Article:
Disney’s 1959 fantasy about war on storms
That’s the sort of huge dream we once dreamed during the 20th century, when our technological achievements seemed to promise a limitless future. And in 1959 no place on Earth created more vivid man-made dreams than the Walt Disney Studios.
Under Walt Disney’s leadership, the studio had by the end of the 1950s branched out far beyond its core expertise in best-in-class animation into live-action film, documentaries and what is now sometimes termed “edu-tainment.” The entire suite of Disney proficiencies were employed to produce the great volume of product needed for Disney’s movies and weekly TV series.
Disney’s signature polish and dash brought satellites to life in Eyes in Outer Space, a Disneyland T.V. episode which aired in June 1959. The “science-factual” topic introduced by Uncle Walt himself consisted of a spritely animated exploration of weather concepts followed by a colorful overview of orbiting satellites and their uses.
This was already pretty cool stuff—only a handful of man-made objects had yet entered orbit.
The episode showcased satellites’ potential for earth observation and weather forecasting. Though unbeknownst to the audience, the episode was oddly topical—the U.S. was then launching its own very real and very secret eyes in the sky: Project Corona, the world’s first spysats.
But the last part of the show went somewhere else, into the place just over the twilit horizon where the Jetsons live in Tomorrowland. Seemingly from the pages of pulp sci-fi, Disney artists, animators and directors produced a vision of war on the weather.
Like many concepts so beautifully brought to life by the Disney studios, weather control was in the air during those years.
In 1954, the same year ground was broken for the original Disneyland, Collier’s magazine published a florid account of the possibilities of weather control. In 1959 it was still just within reason to speculate about bending the weather to human will.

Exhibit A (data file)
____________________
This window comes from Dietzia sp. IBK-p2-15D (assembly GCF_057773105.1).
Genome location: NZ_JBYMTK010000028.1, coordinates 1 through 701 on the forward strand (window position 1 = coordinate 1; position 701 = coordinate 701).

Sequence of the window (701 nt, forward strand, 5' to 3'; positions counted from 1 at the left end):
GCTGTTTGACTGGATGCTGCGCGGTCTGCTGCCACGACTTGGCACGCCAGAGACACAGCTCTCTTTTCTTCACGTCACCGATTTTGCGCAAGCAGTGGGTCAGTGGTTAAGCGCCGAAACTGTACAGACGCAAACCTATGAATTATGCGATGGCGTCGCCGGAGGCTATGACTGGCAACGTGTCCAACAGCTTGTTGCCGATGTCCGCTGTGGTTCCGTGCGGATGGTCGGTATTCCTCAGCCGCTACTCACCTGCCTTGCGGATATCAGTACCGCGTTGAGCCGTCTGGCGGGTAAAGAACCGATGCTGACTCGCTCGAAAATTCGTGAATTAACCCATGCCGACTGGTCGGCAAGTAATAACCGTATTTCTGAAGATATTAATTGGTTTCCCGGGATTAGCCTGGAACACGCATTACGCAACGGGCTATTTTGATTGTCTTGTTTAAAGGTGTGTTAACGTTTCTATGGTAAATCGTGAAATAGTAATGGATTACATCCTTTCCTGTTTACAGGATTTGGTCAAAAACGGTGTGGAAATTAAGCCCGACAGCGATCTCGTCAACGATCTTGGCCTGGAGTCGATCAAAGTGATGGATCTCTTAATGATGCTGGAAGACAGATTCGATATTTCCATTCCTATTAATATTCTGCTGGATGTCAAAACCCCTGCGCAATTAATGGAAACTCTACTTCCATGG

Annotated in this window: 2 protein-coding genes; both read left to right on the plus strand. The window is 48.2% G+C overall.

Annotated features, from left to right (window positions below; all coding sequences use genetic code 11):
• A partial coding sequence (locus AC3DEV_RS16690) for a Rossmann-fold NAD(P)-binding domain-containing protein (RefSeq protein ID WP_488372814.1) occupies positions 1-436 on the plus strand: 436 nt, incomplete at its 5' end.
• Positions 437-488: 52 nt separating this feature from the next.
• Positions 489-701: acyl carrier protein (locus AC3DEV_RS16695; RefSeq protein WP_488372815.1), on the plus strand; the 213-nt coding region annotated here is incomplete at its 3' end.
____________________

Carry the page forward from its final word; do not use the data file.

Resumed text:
Weather weapons — cloud-seeding towers, drones and rockets. Walt Disney Studios captures
Sometime in the future, teams of weather warriors working in war rooms scan the Earth with weathersats.
When a hurricane is seen approaching the Bahamas and Florida, a graphic weather display plots high-pressure systems over North America. The weather men ready their technological assault on the storm.
Commanders order cloud-seeding efforts to force rainfall over Kansas and Labrador. Giant seeding towers blast silver iodide into the fronts while robot planes attack them from above. High- and low-pressure systems are steered into the hurricane’s path. Cloud-seeding missile salvos add to the precipitation power that steers the hurricane out into the Atlantic Ocean.
Once again the steely-eyed staff of Weather Command have averted climatic disaster.
Except that cloud-seeding is one of those technologies that work well enough to use, but not well enough to change the world like, say, the Green Revolution.
It certainly can’t produce effects like those depicted in the Disney T.V. show, and even if it could, would we really want to pump zillions of pounds of chemicals into the atmosphere every hurricane season? The ozone hole and the highway-salt damage to our cars suggest not.
It would all feel very 21st century if we could control the weather from NORAD-like command posts using whiz-bang technology, but until some as-yet-unimagined discovery gives us such control, the Disney fantasy remains just that.
In the meantime, we can appreciate those practical parts of this half-century-old edu-tainment, its look at earth observation and nod to big data, and realize that a lot of Tomorrowland has arrived.